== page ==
Monday, 27 June 2016

Mauser vs Mosin

Recently, I posted the test results of a captured German Mauser sniper rifle. Without reposting the whole thing here, I'll point your attention to the important parts, namely the dispersion. As per tradition, the 50% radius is 3.6 cm at 100 meters, 15 cm at 300 meters, and 25.7 cm at 600 meters. These numbers don't change drastically with a scope on. Good, right? Well, "good" doesn't mean much without a basis of comparison. Let's compare it to a member of the same class, the Mosin 1891/30.


This is a scan from "Sharpshooter Manual, 7.62 mm rifle model 1891 with PU scope and optical devices", or more simply, a Mosin sniper rifle. The data seen here isn't too far off from data obtained from the German rifle: deviations of 5 cm at 100 meters, 14 cm at 300 meters, and 31-32 cm at 600 meters. As weapons of the same class, this should be expected. However, just for kicks, let's try a different weapon. One of the tables I had on hand was one for AK-74 and AKS-74 assault rifles.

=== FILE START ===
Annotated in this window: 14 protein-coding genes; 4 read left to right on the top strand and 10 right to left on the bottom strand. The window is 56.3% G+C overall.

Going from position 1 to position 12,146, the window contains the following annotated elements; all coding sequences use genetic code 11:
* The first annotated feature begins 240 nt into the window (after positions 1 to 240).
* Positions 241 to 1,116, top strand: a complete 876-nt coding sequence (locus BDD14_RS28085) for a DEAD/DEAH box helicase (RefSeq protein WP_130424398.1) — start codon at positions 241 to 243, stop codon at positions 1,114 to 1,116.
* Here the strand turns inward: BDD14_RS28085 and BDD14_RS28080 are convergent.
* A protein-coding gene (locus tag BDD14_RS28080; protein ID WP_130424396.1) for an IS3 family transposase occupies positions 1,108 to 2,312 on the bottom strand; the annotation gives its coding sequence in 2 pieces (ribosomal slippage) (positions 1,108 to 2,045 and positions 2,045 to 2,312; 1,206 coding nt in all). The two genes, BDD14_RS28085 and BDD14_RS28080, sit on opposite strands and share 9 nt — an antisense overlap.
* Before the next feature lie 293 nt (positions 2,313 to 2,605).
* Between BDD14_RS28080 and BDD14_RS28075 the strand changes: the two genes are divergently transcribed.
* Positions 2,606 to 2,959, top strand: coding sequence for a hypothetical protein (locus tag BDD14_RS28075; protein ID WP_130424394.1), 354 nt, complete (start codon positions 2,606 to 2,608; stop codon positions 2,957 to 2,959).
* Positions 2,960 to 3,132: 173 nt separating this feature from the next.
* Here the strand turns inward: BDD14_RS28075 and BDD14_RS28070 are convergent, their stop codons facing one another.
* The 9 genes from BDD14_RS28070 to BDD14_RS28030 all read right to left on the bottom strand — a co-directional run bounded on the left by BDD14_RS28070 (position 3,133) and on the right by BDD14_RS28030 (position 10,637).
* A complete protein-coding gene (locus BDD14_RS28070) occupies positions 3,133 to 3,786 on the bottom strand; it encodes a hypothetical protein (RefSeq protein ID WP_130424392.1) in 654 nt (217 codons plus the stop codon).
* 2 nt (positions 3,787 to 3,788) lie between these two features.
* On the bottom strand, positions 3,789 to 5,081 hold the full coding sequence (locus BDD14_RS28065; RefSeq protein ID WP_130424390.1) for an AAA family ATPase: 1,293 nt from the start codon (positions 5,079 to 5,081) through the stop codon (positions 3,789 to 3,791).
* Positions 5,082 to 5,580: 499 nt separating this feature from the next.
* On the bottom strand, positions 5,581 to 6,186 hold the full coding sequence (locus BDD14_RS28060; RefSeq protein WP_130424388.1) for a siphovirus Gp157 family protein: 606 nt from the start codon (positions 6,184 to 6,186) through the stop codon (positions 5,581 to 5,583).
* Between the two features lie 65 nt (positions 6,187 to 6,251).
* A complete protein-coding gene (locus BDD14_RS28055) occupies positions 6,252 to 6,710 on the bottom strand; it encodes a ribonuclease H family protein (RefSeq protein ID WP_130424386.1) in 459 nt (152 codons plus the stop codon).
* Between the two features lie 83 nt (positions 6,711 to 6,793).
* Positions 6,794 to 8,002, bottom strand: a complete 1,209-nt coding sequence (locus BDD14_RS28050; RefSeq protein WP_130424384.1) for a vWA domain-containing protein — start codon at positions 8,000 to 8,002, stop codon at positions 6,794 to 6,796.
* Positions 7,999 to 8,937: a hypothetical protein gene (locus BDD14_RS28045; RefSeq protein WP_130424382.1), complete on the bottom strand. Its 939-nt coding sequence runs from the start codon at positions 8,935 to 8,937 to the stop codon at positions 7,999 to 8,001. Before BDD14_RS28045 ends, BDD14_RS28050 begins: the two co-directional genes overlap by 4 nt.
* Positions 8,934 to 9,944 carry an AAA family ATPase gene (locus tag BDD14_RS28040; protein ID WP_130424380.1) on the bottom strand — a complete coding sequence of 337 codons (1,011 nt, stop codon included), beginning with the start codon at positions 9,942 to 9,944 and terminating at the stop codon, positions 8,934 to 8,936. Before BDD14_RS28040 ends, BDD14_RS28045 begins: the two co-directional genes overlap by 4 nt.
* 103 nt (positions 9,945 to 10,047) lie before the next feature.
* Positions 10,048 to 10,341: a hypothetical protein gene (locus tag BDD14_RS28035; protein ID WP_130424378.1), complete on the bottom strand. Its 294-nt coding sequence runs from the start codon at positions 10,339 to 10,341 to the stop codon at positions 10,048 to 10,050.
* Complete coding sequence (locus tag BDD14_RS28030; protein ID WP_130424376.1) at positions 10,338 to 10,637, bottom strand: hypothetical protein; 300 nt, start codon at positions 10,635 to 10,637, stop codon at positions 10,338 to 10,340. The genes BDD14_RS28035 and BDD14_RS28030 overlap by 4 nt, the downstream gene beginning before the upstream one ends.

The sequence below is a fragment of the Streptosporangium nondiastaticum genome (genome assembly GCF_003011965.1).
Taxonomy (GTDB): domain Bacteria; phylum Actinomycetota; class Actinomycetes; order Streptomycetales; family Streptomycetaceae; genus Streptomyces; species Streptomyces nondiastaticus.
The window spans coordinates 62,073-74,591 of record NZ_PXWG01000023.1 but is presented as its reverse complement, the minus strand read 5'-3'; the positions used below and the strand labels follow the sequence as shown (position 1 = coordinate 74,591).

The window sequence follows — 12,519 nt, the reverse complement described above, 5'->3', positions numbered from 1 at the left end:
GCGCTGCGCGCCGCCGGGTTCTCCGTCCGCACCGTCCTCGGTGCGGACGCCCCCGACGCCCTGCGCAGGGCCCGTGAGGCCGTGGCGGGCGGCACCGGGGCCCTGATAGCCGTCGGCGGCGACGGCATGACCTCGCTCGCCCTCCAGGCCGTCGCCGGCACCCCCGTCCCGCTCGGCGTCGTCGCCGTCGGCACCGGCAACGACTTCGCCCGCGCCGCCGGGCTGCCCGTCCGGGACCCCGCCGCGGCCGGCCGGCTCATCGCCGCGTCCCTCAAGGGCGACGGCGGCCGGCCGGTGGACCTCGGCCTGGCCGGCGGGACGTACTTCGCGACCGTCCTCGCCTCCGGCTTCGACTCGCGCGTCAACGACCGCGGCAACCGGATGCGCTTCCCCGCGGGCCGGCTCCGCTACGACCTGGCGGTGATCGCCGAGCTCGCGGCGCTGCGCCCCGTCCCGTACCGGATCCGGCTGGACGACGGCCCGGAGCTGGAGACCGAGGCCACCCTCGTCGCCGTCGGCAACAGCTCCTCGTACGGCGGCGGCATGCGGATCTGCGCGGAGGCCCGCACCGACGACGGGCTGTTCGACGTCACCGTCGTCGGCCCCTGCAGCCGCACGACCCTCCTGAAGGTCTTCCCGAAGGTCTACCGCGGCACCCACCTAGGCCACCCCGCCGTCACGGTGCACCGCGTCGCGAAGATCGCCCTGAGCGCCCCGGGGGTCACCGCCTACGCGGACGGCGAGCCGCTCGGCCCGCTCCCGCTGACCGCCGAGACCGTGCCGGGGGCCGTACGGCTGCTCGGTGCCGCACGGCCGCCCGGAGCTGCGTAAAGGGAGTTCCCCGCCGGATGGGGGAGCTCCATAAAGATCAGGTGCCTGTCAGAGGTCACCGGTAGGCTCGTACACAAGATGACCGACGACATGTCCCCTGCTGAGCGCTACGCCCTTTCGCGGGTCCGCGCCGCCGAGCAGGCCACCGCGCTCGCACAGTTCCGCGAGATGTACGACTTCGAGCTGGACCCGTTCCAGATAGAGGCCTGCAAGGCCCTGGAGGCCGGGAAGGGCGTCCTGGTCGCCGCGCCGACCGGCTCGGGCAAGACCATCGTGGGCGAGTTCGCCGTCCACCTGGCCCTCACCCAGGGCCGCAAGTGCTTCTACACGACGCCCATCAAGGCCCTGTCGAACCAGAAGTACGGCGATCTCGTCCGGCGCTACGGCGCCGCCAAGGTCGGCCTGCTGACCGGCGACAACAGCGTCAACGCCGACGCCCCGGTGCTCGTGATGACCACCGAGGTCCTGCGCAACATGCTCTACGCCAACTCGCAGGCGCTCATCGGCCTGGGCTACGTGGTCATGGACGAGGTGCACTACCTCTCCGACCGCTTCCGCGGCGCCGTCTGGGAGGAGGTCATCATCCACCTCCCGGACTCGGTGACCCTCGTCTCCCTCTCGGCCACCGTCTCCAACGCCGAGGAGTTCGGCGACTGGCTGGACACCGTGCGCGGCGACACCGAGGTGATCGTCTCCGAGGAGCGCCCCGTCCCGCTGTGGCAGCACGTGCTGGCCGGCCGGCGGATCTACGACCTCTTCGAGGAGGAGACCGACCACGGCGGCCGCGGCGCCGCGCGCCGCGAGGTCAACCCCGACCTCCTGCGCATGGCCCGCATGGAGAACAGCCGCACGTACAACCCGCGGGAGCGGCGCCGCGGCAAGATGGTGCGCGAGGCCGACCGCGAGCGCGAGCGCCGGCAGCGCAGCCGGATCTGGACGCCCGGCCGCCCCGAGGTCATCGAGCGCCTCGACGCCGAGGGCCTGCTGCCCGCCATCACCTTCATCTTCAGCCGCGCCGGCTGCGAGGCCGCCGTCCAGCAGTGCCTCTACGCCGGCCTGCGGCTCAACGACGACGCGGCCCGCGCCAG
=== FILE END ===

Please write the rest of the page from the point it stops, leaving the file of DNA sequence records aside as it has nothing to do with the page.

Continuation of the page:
Those of you that have been reading my blog for a while have probably already guessed that when comparing something that has a vague reputation of quality and something that has an equally vague reputation of being cheap junk, the results can be surprising. This case is no exception: the bullet of an average AK shooter deviates by 4 cm at 100 meters, 12 cm at 300 meters, and 24 cm at 600 meters, so almost exactly the same values as a high quality German sniper rifle.